General hotel policies*

* policies applicable to particular rates/rooms prevail over general hotel policies

Check-in & check-out, currency

Check-in:   from 14:00   to 20:00
Check-out:  08:00  to 11:00
Currency: EUR

Cancellation Policy

If cancelled or modified up to 18:00 on the date of arrival, no fee will be charged.
If cancelled or modified later or in case of no-show, the total price of the reservation will be charged.

Deposit Policy

No deposit will be charged.

Meal Plan

Buffet breakfast is included in the room rate.

Children and Extra Bed Policy

All children are welcome.
All children under 6 years stay free of charge when using existing bedding.
All children under 2 years stay free of charge for cots.
All older children or adults are charged EUR 15 per night per person for extra beds.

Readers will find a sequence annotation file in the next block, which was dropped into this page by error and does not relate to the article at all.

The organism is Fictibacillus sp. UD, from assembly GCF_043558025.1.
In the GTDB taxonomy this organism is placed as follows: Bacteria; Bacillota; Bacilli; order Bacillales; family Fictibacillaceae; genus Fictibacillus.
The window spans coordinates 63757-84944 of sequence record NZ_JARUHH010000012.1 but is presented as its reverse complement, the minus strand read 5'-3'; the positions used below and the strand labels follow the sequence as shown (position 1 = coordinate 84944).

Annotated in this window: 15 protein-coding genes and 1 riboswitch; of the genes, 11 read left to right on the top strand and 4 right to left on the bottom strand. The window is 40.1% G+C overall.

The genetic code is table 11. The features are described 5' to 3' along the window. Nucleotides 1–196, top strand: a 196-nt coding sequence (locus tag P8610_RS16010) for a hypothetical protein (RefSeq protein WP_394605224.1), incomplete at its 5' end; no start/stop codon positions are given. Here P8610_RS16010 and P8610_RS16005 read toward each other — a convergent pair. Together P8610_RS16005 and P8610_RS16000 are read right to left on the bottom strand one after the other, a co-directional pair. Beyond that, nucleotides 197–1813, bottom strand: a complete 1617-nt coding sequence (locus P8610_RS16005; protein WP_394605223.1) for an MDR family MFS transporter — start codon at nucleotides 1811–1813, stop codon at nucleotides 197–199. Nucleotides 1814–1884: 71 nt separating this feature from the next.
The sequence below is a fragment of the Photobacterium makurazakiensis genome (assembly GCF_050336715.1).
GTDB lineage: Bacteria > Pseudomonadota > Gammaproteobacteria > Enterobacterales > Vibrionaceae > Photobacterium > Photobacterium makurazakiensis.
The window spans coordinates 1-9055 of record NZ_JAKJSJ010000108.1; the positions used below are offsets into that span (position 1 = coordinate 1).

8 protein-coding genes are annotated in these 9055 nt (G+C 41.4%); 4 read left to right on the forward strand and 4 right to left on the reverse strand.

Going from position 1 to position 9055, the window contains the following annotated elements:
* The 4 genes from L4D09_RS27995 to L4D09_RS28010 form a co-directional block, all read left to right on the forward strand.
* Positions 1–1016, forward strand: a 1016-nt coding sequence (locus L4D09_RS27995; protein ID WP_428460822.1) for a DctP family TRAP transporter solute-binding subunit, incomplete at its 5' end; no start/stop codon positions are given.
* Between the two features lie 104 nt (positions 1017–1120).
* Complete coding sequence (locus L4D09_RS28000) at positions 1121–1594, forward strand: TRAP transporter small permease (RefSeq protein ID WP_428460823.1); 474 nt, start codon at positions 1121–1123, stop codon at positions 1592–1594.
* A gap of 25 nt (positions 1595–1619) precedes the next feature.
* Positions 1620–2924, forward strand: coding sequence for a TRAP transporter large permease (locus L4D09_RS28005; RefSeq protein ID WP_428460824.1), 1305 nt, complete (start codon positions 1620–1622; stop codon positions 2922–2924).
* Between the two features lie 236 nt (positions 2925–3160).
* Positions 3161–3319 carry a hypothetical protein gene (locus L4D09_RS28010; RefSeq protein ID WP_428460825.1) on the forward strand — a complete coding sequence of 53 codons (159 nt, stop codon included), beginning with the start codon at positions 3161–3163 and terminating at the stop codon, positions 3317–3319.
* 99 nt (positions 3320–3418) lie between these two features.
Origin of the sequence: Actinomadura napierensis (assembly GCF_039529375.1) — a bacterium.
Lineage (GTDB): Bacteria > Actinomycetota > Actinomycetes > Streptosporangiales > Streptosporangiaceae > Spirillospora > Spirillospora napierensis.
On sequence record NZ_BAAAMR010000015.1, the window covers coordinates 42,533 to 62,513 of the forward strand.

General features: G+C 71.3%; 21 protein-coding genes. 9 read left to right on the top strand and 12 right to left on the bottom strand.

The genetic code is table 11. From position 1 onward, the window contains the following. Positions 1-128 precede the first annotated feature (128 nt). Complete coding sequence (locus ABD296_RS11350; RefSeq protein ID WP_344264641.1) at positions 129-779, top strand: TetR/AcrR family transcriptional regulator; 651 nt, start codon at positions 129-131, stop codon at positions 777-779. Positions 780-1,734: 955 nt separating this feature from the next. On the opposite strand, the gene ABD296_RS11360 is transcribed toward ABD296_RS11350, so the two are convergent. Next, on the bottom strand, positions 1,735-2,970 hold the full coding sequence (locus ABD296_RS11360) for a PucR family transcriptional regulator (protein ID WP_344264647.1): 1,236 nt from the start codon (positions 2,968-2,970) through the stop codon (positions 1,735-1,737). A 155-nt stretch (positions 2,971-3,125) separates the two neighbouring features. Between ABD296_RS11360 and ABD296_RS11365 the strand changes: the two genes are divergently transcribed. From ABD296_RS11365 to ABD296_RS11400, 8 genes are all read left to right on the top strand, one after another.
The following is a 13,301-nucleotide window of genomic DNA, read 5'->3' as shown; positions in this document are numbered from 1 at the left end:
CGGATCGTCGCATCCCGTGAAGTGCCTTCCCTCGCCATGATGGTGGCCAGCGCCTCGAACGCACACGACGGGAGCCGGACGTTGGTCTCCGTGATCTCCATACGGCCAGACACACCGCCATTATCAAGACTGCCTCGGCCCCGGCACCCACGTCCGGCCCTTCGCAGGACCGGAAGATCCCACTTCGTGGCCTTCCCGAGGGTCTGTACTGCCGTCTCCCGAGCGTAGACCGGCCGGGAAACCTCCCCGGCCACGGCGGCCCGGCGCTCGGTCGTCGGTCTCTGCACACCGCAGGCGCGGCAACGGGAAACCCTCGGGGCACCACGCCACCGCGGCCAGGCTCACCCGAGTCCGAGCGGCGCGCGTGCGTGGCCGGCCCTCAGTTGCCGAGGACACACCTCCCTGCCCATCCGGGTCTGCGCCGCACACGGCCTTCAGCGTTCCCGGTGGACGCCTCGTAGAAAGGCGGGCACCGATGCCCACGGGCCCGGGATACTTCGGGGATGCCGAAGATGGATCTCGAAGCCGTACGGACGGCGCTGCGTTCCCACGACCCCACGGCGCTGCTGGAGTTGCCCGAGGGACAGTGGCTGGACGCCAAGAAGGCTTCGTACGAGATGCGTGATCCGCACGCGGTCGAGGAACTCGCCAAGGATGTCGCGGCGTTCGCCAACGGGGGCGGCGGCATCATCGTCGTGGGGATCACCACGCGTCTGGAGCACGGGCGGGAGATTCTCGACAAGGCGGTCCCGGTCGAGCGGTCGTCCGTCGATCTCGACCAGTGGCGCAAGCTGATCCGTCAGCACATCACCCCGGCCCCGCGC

Maximum capacity of extra beds/babycots in a room is 1.


Please carefully read policies & conditions for charges

Hotel Schweizerblick is a 3 star hotel featuring 24 rooms in total


  • Airport Shuttle
  • Laundry
  • Dry Cleaning
  • Internet Services
  • Shoe Shine
  • Fax/Photocopying
  • Ticket Service
  • Wi-Fi/Wireless LAN
  • Free Wi-Fi Internet Access Included


  • Parking
  • Restaurant
  • Newspapers
  • Garden
  • Terrace
  • Non-Smoking Rooms
  • Rooms/Facilities for Disabled Guests
  • Free Parking
  • Elevator
  • Safety Deposit Box
  • Heating
  • Ski Storage
  • Breakfast Buffet


  • Tennis Court
  • Golf Course (within 3 km)
  • Fishing
  • Massage
  • Hiking
  • Cycling


Free public parking is possible on site (reservation is not needed).


Wi-fi is available in the entire hotel and is free of charge.


Pets are not allowed.

Area & travel information


Schneckenhalde 1
79713 Bad Säckingen


Places nearby...

Bad Säckingen : 1.6 km
Säckingen : 1.6 km